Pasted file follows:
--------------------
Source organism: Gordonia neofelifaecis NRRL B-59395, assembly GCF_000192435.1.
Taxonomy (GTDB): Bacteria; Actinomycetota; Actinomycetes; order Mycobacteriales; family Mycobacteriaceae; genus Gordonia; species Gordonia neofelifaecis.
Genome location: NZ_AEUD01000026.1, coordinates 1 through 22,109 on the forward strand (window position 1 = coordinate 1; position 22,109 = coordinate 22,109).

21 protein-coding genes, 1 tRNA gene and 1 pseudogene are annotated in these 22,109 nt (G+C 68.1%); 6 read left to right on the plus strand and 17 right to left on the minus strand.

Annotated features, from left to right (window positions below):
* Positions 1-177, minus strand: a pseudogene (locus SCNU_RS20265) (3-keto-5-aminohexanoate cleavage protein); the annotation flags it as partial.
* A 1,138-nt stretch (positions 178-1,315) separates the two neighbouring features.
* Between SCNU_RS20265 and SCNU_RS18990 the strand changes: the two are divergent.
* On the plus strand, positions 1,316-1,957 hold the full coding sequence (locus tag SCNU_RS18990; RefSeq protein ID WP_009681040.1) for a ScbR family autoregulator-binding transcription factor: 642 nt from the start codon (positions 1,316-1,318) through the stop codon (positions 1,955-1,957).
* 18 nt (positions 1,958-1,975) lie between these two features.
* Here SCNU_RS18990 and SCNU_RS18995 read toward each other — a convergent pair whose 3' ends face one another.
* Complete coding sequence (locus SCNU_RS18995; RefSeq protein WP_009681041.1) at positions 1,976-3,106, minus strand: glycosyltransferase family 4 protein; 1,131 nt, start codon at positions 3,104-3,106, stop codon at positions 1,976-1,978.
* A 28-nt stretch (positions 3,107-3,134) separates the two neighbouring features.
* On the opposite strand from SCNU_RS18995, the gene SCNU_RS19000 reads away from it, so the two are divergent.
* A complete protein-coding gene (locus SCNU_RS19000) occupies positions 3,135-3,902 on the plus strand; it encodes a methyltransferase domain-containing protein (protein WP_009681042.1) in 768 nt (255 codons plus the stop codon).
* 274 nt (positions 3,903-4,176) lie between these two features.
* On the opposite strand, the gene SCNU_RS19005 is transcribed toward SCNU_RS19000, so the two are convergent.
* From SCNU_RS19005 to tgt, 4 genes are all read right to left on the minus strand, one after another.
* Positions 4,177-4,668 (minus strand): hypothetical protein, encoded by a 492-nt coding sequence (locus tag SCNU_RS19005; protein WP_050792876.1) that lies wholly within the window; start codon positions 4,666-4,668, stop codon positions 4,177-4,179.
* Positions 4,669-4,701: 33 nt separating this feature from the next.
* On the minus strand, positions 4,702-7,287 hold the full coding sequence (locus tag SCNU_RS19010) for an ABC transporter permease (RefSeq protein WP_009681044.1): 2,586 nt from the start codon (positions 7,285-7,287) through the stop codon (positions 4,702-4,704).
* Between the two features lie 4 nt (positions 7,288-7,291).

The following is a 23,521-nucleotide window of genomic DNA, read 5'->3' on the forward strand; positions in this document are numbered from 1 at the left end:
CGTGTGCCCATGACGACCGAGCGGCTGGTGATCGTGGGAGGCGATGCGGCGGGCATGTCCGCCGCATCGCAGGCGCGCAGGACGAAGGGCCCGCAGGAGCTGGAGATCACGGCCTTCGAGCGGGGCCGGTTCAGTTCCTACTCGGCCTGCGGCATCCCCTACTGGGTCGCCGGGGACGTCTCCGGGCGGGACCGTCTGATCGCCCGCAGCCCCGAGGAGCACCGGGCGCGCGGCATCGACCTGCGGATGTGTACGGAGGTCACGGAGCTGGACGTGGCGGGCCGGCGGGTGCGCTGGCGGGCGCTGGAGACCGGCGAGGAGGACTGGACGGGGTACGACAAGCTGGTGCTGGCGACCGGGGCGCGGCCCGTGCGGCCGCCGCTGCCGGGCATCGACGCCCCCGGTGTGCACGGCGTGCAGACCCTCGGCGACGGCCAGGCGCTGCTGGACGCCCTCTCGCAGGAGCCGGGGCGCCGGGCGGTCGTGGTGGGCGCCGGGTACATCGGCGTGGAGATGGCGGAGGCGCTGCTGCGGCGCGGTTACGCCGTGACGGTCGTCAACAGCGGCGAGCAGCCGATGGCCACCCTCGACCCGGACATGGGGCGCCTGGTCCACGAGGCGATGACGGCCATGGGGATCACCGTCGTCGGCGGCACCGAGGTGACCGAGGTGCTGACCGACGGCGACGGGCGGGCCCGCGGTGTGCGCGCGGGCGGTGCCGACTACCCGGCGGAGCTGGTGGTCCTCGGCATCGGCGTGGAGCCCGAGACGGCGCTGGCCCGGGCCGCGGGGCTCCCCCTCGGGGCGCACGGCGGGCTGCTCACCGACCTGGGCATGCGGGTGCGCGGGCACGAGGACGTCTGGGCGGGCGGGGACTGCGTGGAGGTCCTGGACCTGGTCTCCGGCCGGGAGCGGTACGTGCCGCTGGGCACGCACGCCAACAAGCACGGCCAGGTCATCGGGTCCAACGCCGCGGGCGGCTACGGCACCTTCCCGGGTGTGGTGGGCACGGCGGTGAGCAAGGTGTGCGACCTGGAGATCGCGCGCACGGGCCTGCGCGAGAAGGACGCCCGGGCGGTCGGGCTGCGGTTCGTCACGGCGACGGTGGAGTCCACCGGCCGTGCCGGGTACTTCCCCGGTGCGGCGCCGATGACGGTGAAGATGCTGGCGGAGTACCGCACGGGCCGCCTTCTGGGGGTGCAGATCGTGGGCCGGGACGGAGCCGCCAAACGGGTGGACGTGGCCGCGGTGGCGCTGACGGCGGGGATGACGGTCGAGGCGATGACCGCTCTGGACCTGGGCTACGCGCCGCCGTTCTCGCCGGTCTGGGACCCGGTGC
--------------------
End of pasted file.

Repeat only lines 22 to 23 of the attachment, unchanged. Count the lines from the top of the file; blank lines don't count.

* Between the two features lie 4 nt (positions 7,288-7,291).

The following is a 23,521-nucleotide window of genomic DNA, read 5'->3' on the forward strand; positions in this document are numbered from 1 at the left end: